NEW YORK, Feb 12 ― Among the many stinky, potentially explosive things in the world I leave to the professionals, fermentation ranks high on my list. An afternoon with my daughter Hayley, however, opened my eyes to what I have been missing. “It's a cheap way to feel good,” says my recent college grad surviving on minimum wage. “And kind of critical, considering all of the bubble gum-flavoured antibiotics you dosed me with as a child.”
Fermented foods are part of Hayley's daily routine. She drinks a couple of glasses of homemade kombucha ― a bacteria-laced apple cider vinegar ― as a snack. Her countertop is cluttered with kimchis and sauerkrauts brewing with all manner of vegetables. “When a vegetable in the fridge is about to go bad, we just cut it up and throw it in a jar with salt and whatever spices and herbs are lying around,” she explains.
When she shows me her SCOBY ― symbiotic communities of bacteria and yeast ― a white floating island growing on top of a current batch of kombucha, I call a timeout. Really proud of the frugality, my dear, but how does something so gross make you feel good?
“My body now is a well-oiled machine,” Hayley laughs and rests her case.
Her confidence comes from studying books by Sandor Ellix Katz, a fermentation evangelist she discovered while working as an intern with Chefs Collaborative, a national organisation of chefs devoted to sustainable practices. “He's given me a healthy respect for gut bacteria,” Hayley notes.
Before Katz became its champion, fermentation was more ignored than dismissed among food professionals. It never went out of style, he told a Chefs Collaborative gathering of environmentally conscious chefs. It was living, neutered, behind the wall of industrial food processing.
We crave fermented foods; think chocolate, cured meats, beer, wine and cheese, he said. “Fermentation creates the strongest flavours,” Katz asserted. “People who have grown up not accustomed to them find them scary... and inaccessible.”
When modern America declared war on bacteria, pasteurising and sterilising processed food, Katz believes we robbed food of much of its nutritive value. Worse, we lost our healthy gut bugs in the process, fracturing an elegant symbiotic relationship with the microbial world. With the release of his 2003 book Wild Fermentation, Katz began barnstorming the country in the equivalent of a “bring back bacteria” tour.
Katz grew up on sour pickles in New York City, but he didn't think to ferment on his own until he was diagnosed with HIV and moved to rural Tennessee in search of a way to manage his health through diet. Experiments with making sauerkrauts from old garden cabbages, he says, changed his life. His enthusiasm for fermenting became contagious. Both Wild Fermentation and his next book, The Revolution Will Not Be Microwaved, became manifestos for food activists.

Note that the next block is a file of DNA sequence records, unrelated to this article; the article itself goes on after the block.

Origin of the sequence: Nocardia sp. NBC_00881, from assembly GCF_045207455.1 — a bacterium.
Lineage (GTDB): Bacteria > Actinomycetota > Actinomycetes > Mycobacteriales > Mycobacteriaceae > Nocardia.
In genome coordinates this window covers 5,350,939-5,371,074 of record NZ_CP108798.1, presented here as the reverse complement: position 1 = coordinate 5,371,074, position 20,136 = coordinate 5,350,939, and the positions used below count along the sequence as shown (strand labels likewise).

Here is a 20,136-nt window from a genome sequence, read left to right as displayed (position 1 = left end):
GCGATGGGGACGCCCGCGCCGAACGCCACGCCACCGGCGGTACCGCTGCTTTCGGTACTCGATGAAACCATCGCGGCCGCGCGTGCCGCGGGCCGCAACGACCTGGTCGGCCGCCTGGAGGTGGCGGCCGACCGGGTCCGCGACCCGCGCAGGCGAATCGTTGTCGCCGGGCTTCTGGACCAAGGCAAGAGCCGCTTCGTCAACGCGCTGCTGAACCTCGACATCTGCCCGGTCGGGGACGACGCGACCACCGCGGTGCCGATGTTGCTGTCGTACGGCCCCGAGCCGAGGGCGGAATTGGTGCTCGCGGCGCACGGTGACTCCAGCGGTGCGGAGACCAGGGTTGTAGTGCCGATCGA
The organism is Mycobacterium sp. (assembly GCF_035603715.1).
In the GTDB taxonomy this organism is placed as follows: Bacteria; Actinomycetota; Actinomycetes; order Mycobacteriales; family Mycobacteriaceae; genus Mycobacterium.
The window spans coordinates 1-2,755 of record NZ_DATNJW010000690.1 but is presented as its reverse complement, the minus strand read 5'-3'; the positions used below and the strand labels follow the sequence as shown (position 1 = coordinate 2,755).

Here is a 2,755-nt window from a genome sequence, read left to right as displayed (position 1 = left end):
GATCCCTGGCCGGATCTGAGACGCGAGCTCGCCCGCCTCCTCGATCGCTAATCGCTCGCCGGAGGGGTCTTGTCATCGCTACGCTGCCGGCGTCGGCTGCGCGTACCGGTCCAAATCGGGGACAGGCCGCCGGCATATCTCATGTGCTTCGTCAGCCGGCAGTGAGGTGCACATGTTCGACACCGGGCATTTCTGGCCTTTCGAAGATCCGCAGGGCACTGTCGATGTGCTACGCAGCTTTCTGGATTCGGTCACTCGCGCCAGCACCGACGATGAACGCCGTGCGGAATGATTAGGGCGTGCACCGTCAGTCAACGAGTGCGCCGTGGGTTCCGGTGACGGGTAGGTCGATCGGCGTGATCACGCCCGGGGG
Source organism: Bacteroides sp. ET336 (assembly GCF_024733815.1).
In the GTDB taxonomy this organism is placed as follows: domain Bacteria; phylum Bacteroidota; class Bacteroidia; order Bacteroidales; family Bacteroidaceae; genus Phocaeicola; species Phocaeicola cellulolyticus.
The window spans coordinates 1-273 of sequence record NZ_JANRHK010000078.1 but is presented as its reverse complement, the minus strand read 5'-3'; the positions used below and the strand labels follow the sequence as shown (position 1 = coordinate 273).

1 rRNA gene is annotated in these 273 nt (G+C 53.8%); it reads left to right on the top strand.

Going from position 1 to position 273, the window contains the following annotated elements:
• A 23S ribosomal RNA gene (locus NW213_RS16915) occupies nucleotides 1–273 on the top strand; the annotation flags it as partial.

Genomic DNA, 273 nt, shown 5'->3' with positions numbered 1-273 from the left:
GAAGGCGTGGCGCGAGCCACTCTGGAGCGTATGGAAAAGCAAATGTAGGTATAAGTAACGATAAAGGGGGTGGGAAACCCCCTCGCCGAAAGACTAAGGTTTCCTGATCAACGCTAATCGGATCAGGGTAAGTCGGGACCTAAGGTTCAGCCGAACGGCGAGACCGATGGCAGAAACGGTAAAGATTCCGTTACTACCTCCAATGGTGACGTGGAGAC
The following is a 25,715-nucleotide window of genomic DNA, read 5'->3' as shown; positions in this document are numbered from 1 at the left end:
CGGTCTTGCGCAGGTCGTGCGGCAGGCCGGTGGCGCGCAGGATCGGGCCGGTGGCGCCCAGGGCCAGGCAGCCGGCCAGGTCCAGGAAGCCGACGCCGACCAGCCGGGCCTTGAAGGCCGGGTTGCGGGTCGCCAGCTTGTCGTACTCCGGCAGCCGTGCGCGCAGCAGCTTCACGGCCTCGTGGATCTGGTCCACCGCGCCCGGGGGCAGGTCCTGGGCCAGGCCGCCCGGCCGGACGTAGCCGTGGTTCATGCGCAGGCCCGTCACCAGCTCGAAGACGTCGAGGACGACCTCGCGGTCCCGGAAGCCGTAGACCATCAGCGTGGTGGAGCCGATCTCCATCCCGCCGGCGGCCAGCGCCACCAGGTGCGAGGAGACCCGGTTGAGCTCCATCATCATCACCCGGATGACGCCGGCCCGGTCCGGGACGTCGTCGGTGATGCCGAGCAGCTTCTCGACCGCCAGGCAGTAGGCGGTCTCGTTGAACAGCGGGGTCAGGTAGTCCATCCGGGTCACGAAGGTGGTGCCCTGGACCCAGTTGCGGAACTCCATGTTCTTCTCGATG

His third book, The Art of Fermentation, cemented his reputation as an authority on the topic. In the foreword to this dense tome, Michael Pollan calls the book an inspiration. “I mean that literally. The book has inspired me to do things I've never done before, and probably never would have if I hadn't read it.
“Sandor Katz writes about the transformative power of fermentation with such infectious enthusiasm that he makes you want to try things just to see what happens,” Pollan writes. But the book is more than a “how-to” guide. “It tells you why an act as quotidian and practical as making your own sauerkraut represents nothing less than a way to engage with the world.”
Katz's instructions for brewing kombucha are straightforward:
Brew black or green tea (loose leaf or bagged).
Add sugar (about ¼ cup to every litre, more or less to personal taste).
Add a SCOBY mother (obtainable from a fellow brewer or a health food store).
Let it sit for 10 days and watch the new SCOBY grow on the surface of the liquid.
Flavour the final product with whatever you like. Fruit or vegetable juice, herbal infusions and mint are a few of his suggestions.
Hayley likes the experimentation. “Katz embraces the uncertainties of dealing with something that is alive, and invites you to explore the world of fermentation for yourself,” she says. He gently guides folks toward ever more daring adventures in fermentation.
Her most recent experiment was cutting up a discarded SCOBY and turning it into gummy candies. Not bad tasting, but well beyond her mother's comfort zone. ― Zester Daily/Reuters